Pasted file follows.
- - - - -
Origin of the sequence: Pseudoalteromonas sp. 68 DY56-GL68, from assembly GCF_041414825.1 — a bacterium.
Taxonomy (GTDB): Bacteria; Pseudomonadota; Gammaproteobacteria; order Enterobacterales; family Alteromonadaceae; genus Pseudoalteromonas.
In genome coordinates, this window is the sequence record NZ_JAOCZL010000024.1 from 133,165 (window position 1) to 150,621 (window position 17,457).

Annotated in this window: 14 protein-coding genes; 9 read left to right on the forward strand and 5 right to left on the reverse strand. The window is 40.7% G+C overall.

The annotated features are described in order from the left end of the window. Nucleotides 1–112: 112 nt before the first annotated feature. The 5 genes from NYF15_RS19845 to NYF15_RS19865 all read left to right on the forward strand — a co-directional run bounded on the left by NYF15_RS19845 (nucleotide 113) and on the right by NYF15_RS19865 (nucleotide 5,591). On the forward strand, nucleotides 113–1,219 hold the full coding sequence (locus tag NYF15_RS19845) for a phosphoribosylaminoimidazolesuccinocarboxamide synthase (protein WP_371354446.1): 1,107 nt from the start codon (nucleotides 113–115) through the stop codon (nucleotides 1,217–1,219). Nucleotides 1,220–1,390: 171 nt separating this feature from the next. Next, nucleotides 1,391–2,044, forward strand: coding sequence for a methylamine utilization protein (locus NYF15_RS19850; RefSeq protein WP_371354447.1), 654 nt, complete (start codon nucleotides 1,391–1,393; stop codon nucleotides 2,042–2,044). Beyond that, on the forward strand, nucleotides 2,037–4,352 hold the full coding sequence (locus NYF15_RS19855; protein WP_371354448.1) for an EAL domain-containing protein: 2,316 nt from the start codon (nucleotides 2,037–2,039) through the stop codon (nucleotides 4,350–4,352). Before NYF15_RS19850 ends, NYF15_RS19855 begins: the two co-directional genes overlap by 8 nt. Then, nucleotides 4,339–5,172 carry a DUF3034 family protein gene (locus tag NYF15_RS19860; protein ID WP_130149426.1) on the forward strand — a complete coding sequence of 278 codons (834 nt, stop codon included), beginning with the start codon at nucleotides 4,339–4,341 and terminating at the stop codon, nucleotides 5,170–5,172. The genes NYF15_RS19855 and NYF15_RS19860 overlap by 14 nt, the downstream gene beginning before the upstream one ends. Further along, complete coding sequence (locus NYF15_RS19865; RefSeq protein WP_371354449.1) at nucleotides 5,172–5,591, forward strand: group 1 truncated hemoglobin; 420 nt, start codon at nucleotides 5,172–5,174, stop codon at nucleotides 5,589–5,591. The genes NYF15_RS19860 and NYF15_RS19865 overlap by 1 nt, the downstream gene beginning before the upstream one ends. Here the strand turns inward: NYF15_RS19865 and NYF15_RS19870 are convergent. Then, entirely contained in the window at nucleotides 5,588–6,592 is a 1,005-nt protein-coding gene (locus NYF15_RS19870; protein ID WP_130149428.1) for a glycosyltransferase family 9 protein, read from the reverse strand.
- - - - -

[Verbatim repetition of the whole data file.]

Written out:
Origin of the sequence: Pseudoalteromonas sp. 68 DY56-GL68, from assembly GCF_041414825.1 — a bacterium.
Taxonomy (GTDB): Bacteria; Pseudomonadota; Gammaproteobacteria; order Enterobacterales; family Alteromonadaceae; genus Pseudoalteromonas.
In genome coordinates, this window is the sequence record NZ_JAOCZL010000024.1 from 133,165 (window position 1) to 150,621 (window position 17,457).

Annotated in this window: 14 protein-coding genes; 9 read left to right on the forward strand and 5 right to left on the reverse strand. The window is 40.7% G+C overall.

The annotated features are described in order from the left end of the window. Nucleotides 1–112: 112 nt before the first annotated feature. The 5 genes from NYF15_RS19845 to NYF15_RS19865 all read left to right on the forward strand — a co-directional run bounded on the left by NYF15_RS19845 (nucleotide 113) and on the right by NYF15_RS19865 (nucleotide 5,591). On the forward strand, nucleotides 113–1,219 hold the full coding sequence (locus tag NYF15_RS19845) for a phosphoribosylaminoimidazolesuccinocarboxamide synthase (protein WP_371354446.1): 1,107 nt from the start codon (nucleotides 113–115) through the stop codon (nucleotides 1,217–1,219). Nucleotides 1,220–1,390: 171 nt separating this feature from the next. Next, nucleotides 1,391–2,044, forward strand: coding sequence for a methylamine utilization protein (locus NYF15_RS19850; RefSeq protein WP_371354447.1), 654 nt, complete (start codon nucleotides 1,391–1,393; stop codon nucleotides 2,042–2,044). Beyond that, on the forward strand, nucleotides 2,037–4,352 hold the full coding sequence (locus NYF15_RS19855; protein WP_371354448.1) for an EAL domain-containing protein: 2,316 nt from the start codon (nucleotides 2,037–2,039) through the stop codon (nucleotides 4,350–4,352). Before NYF15_RS19850 ends, NYF15_RS19855 begins: the two co-directional genes overlap by 8 nt. Then, nucleotides 4,339–5,172 carry a DUF3034 family protein gene (locus tag NYF15_RS19860; protein ID WP_130149426.1) on the forward strand — a complete coding sequence of 278 codons (834 nt, stop codon included), beginning with the start codon at nucleotides 4,339–4,341 and terminating at the stop codon, nucleotides 5,170–5,172. The genes NYF15_RS19855 and NYF15_RS19860 overlap by 14 nt, the downstream gene beginning before the upstream one ends. Further along, complete coding sequence (locus NYF15_RS19865; RefSeq protein WP_371354449.1) at nucleotides 5,172–5,591, forward strand: group 1 truncated hemoglobin; 420 nt, start codon at nucleotides 5,172–5,174, stop codon at nucleotides 5,589–5,591. The genes NYF15_RS19860 and NYF15_RS19865 overlap by 1 nt, the downstream gene beginning before the upstream one ends. Here the strand turns inward: NYF15_RS19865 and NYF15_RS19870 are convergent. Then, entirely contained in the window at nucleotides 5,588–6,592 is a 1,005-nt protein-coding gene (locus NYF15_RS19870; protein ID WP_130149428.1) for a glycosyltransferase family 9 protein, read from the reverse strand.